Soft and Safe: Our Review of ‘Disney’s Pete’s Dragon’

Posted in Movies, Theatrical by - August 12, 2016
Soft and Safe: Our Review of ‘Disney’s Pete’s Dragon’

Similar to the beast in it’s title, Pete’s Dragon is soft, slightly awkward, sometimes serious, and momentarily challenging. This fluffy live-action Disney remake of a mostly-live action Disney film of the same name from the 70s has heart, though far too big a one, creating conflict but resolving strife and forgiving villainy without a care.

After a car accident in which his parents die, which is shown in a tragic yet palatable way, Pete is marooned in the forest of the Pacific Northwest by himself at five years of age. That is until the trees start to shake and out emerges a creature of lore: a dragon.

Jump ahead six years later, and Pete (Oakes Fegley) has grown up healthy if a little bit feral, accustomed to forest living with the help of his furry best friend, now named Elliott, a dragon that is more or less a big dog that knows a few tricks. However, loggers from a nearby quaint town are starting to encroach upon the vast wilderness, and soon enough Pete’s curiosity and new found proximity to humans has him encounter one for the first time.

So he’s taken back to reality, unable to adjust to a drastically different way of living, but more important, he’s forced to confront humans who don’t understand him and his best friend. And while sweet and beautiful, this film only dips its toes into conflict, offering tension only to sweep it away as quickly and easily as possible.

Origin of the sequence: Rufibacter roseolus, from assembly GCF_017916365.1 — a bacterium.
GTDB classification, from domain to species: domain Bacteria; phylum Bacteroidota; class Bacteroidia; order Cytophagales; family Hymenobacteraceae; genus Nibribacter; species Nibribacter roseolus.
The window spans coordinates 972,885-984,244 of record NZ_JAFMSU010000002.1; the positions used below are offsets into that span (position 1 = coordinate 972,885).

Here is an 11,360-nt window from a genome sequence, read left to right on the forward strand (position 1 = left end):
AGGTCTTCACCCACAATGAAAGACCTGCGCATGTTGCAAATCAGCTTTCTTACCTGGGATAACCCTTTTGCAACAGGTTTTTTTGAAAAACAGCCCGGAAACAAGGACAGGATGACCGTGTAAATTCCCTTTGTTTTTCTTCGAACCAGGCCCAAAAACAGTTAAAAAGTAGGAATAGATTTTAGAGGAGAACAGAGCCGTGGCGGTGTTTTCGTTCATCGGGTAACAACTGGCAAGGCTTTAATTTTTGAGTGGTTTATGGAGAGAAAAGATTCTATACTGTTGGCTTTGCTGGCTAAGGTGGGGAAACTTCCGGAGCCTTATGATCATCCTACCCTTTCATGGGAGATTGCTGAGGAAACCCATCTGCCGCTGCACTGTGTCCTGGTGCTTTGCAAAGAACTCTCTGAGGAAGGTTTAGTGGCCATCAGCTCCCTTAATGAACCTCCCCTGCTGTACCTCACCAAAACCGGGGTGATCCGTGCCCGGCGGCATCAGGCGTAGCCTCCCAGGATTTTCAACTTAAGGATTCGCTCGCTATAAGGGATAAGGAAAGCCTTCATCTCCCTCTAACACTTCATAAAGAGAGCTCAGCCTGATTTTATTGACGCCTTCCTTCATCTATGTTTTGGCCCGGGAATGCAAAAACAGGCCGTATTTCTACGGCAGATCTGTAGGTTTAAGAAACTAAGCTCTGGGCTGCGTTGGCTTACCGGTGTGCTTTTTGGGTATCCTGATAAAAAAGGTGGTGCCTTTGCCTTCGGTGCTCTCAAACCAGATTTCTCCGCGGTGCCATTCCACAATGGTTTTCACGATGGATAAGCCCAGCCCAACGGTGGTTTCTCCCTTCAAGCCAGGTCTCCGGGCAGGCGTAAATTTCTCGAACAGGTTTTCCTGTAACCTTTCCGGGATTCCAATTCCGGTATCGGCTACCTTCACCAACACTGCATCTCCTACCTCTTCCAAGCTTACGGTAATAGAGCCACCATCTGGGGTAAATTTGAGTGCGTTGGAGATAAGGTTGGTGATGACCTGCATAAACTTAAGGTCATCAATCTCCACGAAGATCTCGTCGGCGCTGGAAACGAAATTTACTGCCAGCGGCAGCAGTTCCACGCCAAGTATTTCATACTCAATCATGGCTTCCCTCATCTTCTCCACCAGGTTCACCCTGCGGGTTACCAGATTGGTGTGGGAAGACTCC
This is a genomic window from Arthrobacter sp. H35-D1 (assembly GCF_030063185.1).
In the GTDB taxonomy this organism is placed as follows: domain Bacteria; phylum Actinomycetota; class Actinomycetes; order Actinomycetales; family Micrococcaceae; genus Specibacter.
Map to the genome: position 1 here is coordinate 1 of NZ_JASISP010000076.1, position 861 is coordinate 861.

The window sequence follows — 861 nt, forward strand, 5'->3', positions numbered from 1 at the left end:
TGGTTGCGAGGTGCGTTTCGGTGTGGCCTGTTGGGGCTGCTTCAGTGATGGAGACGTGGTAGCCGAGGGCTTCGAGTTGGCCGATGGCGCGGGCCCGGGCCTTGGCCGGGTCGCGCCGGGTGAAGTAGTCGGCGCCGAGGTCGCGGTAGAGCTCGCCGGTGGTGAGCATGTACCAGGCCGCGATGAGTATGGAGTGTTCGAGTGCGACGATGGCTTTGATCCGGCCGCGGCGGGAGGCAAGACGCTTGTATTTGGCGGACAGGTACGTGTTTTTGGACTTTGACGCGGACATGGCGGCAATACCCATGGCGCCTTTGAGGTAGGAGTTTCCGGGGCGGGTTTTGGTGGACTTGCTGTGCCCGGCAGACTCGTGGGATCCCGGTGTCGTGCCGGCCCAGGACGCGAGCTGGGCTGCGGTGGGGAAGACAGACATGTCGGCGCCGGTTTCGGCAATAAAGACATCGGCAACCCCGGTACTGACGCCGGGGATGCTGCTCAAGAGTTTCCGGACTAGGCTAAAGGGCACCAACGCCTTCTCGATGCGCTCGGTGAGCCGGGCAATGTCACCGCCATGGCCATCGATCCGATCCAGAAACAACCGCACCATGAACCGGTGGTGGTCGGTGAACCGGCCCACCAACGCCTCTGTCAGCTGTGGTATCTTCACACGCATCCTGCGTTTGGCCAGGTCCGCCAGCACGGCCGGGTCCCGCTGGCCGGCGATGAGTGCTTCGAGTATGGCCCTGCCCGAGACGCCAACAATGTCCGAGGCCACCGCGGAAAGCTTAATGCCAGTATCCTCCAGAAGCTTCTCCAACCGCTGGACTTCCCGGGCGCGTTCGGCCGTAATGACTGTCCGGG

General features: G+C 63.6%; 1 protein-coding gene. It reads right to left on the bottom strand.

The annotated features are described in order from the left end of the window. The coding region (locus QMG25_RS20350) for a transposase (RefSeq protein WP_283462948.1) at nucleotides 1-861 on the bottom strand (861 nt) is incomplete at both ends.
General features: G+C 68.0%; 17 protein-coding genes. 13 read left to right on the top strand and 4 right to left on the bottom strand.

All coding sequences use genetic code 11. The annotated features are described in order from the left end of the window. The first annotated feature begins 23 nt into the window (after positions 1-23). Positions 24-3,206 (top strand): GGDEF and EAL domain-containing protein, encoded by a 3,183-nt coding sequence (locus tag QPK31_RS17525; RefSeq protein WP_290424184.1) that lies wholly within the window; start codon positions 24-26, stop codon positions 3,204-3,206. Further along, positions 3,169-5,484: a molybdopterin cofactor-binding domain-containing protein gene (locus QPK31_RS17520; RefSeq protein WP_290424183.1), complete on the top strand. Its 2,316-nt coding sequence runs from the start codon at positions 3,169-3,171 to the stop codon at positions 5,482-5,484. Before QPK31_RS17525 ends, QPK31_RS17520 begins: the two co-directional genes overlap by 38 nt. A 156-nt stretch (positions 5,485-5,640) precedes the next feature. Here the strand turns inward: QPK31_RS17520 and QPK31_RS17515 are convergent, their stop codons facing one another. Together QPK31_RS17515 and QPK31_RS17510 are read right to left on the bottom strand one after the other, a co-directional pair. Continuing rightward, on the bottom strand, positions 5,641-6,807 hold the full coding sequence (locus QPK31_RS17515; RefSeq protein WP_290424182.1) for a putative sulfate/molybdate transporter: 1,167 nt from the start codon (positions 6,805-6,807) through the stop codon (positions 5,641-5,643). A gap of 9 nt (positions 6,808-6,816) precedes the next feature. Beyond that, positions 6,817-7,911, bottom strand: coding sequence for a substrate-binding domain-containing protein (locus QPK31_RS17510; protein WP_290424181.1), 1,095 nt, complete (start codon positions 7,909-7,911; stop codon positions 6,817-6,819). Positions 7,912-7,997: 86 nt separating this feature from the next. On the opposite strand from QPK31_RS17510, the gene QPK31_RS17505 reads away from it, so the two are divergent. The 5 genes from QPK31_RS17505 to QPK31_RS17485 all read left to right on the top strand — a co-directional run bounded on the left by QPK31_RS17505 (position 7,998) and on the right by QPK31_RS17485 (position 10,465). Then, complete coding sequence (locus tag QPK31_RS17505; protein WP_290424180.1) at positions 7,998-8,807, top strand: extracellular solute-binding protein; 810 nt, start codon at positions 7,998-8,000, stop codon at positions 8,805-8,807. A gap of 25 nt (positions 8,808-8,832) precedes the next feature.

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That is to say, this Disney family fare is easily digestible, and it’s only feelings are nice and positive ones. It’s palatable and safe, and all that is fine if it wasn’t blatantly clear that there is plenty of opportunity to do something the least bit daring.

After all, our main adult character is a park ranger named Grace (Bryce Dallas Howard), and her fiance is a logger (Wes Bentley). His brother is also a logger, but one with a little more hubris and bravado. Played by Karl Urban with an American accent and some of the cockiness to go with it, he leads a hunt to capture the dragon. He doesn’t know quite what he would want to do with Elliot, but he knows it’ll make him a boatload of money.

Meanwhile, Grace’s father (Robert Redford) maintains that he once saw Elliot, and carries with him a mix of wisdom and playfulness in every scene – only kids and the retired believe in magic, naturally.

The fact that Elliot’s land, and in turn that land of all the forest dwellers, is being destroyed is only used as a device to justify his discovery – though Elliot can still turn invisible. What’s more, like in Jurassic World, Howard is playing a character that has to succumb to the casually sexist ideas of a male director, made to believe strongly in her job but allow her fiance to do his. At one point she tosses away the keys of a machine, quipping she has to make it a challenge for him. You know, a challenge to cut down the trees that she is supposedly trying to protect. But hey, maybe there aren’t that many eligible bachelors out there._petesdragon_05_6c4939ea

Instead of making a statement about our hurtful relationship with animals, with nature, and that which we don’t understand, we’ve a friendlier tale that doesn’t so much appeal to the best in us, but assume it exists in everyone. There is plenty to enjoy, and there are no shortage of adults who react with fear and shock at something they don’t understand. A finale becomes a chase and a riveting standoff, though once again, not so much so that it will upset anyone for too long.

Elliot is a big, loving, awkward dog; and Pete’s Dragon is his warm, sloppy kiss.

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Check out our interview with Bryce Dallas Howard about her time on set while making Pete’s Dragon.

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